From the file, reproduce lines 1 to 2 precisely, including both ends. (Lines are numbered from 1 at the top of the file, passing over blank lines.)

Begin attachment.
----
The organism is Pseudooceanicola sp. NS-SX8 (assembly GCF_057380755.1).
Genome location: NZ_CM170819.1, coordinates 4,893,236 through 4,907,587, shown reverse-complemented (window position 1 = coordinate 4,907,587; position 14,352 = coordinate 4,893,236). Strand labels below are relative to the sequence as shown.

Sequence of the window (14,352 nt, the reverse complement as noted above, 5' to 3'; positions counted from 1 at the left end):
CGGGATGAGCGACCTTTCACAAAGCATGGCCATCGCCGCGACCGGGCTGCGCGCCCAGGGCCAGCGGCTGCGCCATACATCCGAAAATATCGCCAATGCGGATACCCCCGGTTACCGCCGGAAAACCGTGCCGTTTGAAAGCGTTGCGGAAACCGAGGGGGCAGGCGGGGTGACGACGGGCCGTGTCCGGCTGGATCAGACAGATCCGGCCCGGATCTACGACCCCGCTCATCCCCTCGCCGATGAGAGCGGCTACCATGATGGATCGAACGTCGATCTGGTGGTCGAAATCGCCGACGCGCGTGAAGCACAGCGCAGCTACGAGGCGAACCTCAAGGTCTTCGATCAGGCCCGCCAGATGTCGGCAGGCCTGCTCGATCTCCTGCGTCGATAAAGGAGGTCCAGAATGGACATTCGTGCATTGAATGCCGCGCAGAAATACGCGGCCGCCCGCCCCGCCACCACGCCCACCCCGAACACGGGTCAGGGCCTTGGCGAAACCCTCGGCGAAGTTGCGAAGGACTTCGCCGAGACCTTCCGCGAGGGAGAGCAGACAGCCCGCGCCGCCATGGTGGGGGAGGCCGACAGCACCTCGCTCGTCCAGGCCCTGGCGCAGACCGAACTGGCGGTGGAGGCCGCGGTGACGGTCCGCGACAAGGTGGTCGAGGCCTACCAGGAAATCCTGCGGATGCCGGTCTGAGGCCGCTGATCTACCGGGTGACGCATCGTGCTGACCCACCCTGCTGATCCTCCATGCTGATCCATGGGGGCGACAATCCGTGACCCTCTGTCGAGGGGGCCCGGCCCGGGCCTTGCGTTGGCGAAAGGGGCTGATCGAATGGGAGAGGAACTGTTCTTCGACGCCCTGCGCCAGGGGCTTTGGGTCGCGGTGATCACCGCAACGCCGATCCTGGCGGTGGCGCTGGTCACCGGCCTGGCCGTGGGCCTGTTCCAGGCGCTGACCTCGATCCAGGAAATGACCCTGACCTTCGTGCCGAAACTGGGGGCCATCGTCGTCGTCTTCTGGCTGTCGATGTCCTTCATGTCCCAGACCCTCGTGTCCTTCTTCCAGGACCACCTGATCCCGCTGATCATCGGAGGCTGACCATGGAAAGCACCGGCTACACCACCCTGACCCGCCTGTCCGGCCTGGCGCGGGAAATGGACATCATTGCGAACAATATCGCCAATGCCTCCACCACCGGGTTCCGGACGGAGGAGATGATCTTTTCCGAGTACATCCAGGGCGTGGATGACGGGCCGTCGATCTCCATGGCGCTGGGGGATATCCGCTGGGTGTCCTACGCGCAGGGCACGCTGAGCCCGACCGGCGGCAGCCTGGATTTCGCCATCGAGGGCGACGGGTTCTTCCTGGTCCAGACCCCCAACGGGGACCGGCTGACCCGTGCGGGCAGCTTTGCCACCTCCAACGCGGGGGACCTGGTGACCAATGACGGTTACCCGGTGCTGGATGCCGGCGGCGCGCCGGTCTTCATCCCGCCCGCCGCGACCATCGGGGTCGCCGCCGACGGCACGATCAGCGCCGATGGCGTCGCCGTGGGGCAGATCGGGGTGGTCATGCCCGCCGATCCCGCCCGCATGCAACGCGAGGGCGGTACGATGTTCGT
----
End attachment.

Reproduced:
The organism is Pseudooceanicola sp. NS-SX8 (assembly GCF_057380755.1).
Genome location: NZ_CM170819.1, coordinates 4,893,236 through 4,907,587, shown reverse-complemented (window position 1 = coordinate 4,907,587; position 14,352 = coordinate 4,893,236). Strand labels below are relative to the sequence as shown.